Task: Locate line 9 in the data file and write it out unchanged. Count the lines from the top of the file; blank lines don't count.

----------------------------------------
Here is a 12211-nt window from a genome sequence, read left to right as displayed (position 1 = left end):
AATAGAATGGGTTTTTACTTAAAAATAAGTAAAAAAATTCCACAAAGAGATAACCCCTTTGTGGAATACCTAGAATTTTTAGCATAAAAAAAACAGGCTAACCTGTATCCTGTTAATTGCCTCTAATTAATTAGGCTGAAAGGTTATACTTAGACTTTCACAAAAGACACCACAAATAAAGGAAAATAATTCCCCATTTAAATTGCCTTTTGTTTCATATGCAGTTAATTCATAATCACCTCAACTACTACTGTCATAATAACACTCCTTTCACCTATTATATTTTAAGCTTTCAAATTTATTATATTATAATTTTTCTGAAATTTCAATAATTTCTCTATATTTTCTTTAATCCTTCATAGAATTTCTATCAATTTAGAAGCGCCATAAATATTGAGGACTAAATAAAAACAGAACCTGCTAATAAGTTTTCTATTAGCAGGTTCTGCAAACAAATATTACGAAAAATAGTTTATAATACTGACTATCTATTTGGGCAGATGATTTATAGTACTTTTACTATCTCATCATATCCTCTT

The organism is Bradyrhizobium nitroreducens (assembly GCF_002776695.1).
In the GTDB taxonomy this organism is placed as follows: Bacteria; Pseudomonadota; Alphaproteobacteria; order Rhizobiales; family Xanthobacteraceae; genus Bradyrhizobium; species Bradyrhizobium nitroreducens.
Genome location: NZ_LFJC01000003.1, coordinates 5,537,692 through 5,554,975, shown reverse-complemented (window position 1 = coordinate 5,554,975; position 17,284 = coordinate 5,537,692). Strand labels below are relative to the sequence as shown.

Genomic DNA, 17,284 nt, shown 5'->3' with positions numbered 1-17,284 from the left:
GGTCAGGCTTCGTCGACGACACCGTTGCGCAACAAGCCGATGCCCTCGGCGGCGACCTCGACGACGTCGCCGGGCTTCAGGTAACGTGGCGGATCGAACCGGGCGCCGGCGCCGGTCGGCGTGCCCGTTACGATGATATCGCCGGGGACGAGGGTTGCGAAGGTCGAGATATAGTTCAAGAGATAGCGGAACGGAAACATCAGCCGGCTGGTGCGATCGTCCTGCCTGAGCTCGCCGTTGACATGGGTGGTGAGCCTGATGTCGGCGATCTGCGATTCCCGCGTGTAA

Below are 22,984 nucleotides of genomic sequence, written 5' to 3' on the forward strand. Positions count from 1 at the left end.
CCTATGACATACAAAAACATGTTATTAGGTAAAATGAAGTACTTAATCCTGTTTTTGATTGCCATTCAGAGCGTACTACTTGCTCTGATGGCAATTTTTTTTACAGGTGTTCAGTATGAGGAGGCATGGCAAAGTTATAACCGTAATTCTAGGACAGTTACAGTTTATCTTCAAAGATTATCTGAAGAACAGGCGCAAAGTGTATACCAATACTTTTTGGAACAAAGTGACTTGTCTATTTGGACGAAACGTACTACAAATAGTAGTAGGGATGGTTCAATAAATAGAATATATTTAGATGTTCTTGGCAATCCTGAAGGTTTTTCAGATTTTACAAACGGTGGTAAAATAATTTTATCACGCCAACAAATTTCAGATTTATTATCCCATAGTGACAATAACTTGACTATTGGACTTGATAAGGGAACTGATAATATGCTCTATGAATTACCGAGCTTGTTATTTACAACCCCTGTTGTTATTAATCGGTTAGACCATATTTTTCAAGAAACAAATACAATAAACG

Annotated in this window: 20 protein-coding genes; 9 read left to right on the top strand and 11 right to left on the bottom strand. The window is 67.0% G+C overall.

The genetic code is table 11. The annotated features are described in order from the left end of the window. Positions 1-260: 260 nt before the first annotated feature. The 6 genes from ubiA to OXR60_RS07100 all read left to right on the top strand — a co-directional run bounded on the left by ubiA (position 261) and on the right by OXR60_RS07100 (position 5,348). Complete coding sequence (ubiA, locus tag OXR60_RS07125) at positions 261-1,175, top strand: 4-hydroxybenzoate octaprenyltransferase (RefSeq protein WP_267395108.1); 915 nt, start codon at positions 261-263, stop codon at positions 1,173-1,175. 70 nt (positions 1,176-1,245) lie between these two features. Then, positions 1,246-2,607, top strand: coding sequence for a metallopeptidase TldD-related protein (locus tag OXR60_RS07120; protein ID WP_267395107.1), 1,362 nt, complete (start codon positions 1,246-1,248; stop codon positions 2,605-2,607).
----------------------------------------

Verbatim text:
CCTATGACATACAAAAACATGTTATTAGGTAAAATGAAGTACTTAATCCTGTTTTTGATTGCCATTCAGAGCGTACTACTTGCTCTGATGGCAATTTTTTTTACAGGTGTTCAGTATGAGGAGGCATGGCAAAGTTATAACCGTAATTCTAGGACAGTTACAGTTTATCTTCAAAGATTATCTGAAGAACAGGCGCAAAGTGTATACCAATACTTTTTGGAACAAAGTGACTTGTCTATTTGGACGAAACGTACTACAAATAGTAGTAGGGATGGTTCAATAAATAGAATATATTTAGATGTTCTTGGCAATCCTGAAGGTTTTTCAGATTTTACAAACGGTGGTAAAATAATTTTATCACGCCAACAAATTTCAGATTTATTATCCCATAGTGACAATAACTTGACTATTGGACTTGATAAGGGAACTGATAATATGCTCTATGAATTACCGAGCTTGTTATTTACAACCCCTGTTGTTATTAATCGGTTAGACCATATTTTTCAAGAAACAAATACAATAAACG